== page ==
MEMPHIS – As part of its Homecoming weekend festivities, CBU held the field dedication ceremony for Joe Nadicksbernd Field on Saturday morning, February 15 at the field. The school also formally retired the late Nadicksbernd’s number 45 jersey.
Pictured above: Carol Nadickbernd is joined by the Nadicksbernd family and Dr. John Smarrelli Jr. to cut the ribbon on the newly christened Joe Nadicksbernd Field at CBU, named in honor and memory of CBU’s beloved athletic director. The dedication was held as part of Homecoming Week on February 15. A video of the full dedication ceremony is available at this link>>>
Joe Nadicksbernd, simply put, was an icon at CBU. For more than four decades, he served the school as an athlete, as a coach, as a teacher and as an administrator. The Dayton, Ky., native came to CBU in 1967 to play baseball and basketball, and he was a star in both. In baseball, he hit .329 with 17 homers and 104 RBI as catcher, leading CBU to four straight winning records, including a program-best 38-12 mark as a junior. In basketball, he scored 1,246 points with 963 rebounds. When he graduated, he was fourth in school history in scoring and second in rebounding, and he remains fourth in rebounding today.
After wrapping up his playing career, he became “Coach Nate,” as so many fondly knew him. After two years as an assistant, he became CBU’s head baseball coach in 1975. Over the next 25 years, a lot changed at CBU. The school changed names, from Christian Brothers College to Christian Brothers University, changed conferences twice, and changed affiliations, from the NAIA to NCAA Division II. The one constant was “Coach Nate,” as he won 586 games in that span. He also served eight years as a basketball coach, four as assistant and later four as head coach, leading CBU to the VSAC Finals in 1980.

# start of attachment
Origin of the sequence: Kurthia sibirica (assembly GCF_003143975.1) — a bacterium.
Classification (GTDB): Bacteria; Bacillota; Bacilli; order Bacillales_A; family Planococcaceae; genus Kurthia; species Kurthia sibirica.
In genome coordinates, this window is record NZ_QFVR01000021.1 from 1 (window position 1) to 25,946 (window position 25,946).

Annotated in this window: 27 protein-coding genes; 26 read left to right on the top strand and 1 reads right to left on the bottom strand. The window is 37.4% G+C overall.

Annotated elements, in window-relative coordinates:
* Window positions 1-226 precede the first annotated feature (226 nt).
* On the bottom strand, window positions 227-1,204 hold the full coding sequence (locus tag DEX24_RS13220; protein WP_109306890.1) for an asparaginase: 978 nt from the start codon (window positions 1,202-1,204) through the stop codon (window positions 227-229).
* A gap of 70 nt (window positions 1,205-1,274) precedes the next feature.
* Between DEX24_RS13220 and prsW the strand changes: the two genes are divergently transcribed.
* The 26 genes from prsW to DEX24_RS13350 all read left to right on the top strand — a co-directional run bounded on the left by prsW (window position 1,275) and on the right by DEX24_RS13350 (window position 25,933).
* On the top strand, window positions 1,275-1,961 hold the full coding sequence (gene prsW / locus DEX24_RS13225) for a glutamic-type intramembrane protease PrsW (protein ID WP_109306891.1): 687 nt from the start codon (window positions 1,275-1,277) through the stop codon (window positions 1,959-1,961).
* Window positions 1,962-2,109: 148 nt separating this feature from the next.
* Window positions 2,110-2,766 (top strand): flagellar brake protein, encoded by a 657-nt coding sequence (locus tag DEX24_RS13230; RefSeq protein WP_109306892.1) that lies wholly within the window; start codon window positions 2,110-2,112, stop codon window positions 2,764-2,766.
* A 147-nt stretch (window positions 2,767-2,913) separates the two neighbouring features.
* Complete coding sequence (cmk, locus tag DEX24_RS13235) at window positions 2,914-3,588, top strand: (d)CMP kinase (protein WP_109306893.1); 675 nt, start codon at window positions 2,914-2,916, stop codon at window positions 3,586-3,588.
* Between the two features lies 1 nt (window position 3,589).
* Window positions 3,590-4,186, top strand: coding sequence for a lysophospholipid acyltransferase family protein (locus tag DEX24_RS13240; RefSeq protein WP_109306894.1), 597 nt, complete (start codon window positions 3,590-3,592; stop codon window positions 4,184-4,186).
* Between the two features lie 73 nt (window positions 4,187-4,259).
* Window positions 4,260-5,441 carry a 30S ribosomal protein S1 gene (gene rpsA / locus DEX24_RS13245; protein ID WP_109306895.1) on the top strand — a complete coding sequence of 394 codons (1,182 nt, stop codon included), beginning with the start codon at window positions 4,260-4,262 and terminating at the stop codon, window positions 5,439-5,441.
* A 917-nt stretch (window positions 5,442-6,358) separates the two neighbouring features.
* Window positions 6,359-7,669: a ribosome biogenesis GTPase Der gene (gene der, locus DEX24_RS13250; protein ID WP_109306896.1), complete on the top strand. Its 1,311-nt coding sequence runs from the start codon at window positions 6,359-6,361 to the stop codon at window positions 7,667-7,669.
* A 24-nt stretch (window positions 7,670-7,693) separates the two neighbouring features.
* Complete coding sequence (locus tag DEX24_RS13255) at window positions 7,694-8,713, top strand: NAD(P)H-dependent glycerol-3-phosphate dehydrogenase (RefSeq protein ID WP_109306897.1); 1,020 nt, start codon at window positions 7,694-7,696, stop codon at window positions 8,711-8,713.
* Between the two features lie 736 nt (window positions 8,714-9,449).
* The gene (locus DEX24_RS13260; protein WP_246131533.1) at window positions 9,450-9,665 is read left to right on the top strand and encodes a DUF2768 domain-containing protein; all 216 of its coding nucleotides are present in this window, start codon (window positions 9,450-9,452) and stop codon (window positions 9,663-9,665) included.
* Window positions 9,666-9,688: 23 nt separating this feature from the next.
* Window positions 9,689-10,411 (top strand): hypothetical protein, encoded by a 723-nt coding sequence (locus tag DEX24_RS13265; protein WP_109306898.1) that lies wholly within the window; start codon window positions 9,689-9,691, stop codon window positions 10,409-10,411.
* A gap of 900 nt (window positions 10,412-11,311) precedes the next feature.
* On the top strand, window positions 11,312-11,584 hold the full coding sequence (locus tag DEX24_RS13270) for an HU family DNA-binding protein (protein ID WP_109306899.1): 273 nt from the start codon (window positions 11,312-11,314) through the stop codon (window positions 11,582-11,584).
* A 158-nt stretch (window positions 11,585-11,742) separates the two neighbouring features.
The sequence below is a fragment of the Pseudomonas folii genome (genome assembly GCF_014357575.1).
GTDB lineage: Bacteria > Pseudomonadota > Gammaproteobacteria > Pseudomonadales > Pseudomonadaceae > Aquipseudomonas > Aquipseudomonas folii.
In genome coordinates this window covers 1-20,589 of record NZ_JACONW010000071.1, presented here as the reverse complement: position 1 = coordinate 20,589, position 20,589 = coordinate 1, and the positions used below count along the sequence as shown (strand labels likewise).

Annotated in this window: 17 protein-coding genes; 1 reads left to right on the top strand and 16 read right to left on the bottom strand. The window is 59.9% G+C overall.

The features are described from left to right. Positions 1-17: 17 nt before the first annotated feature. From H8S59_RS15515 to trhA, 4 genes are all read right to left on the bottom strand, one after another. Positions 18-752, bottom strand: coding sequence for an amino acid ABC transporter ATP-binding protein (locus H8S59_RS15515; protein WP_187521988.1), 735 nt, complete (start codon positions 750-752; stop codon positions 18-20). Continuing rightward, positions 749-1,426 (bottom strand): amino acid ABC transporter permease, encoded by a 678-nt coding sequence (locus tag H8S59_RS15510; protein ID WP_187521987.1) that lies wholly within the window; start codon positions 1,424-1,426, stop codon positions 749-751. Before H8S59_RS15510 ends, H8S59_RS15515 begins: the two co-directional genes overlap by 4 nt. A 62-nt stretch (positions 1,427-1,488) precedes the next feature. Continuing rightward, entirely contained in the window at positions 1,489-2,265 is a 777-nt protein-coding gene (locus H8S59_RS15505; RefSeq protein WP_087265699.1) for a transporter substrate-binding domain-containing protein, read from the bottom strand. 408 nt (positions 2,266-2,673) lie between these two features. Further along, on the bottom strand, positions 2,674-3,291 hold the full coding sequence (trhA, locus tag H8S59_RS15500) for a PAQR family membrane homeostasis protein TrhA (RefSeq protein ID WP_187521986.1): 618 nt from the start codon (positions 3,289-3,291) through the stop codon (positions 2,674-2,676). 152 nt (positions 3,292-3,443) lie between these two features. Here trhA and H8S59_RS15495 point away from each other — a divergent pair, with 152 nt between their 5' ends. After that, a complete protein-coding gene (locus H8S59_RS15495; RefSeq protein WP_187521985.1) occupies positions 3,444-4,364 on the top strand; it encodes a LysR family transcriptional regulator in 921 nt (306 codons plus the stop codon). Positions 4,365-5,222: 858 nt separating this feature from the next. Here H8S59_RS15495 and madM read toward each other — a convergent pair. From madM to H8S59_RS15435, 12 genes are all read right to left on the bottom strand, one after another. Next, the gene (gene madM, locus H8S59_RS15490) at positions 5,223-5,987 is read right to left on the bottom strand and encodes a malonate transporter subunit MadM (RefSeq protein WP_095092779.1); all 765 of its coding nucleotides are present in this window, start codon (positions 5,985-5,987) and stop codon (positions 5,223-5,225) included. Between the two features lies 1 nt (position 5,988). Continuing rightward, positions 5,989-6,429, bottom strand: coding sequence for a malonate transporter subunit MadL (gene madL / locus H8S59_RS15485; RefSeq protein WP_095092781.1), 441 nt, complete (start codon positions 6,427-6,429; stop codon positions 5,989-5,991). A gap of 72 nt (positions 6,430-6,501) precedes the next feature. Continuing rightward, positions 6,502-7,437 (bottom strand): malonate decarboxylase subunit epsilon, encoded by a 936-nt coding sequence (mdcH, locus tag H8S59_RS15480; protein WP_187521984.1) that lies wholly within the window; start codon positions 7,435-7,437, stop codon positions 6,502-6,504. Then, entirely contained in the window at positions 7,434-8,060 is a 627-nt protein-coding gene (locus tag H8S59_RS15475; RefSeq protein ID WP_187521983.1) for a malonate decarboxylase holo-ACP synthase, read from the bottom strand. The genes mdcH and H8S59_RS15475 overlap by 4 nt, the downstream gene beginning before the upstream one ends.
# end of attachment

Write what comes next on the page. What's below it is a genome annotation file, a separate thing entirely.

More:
After 25 years as head coach, he moved into administration, first as Assistant Athletic Director, then as Associate Athletic Director and finally, from 2003 until his death in September, as Athletic Director. During his time as athletic director, CBU won six GSC championships and sent seven teams to NCAA Tournaments, including the men’s basketball south regional championship and Elite Eight in 2008 and the men’s basketball Sweet Sixteen in 2012. His passion extended off the field as well. He stressed the overall success of the student-athlete, taking particular pride in the department as a whole carrying a 3.0 GPA numerous times.
Despite his accomplishments over 46 years all across campus, no place at CBU is more symbolic of his service than the field that now bears his name. He helped build it the summer after his freshman year. He hit its first home run. And for 30 years, whether he was player or coach, he maintained it.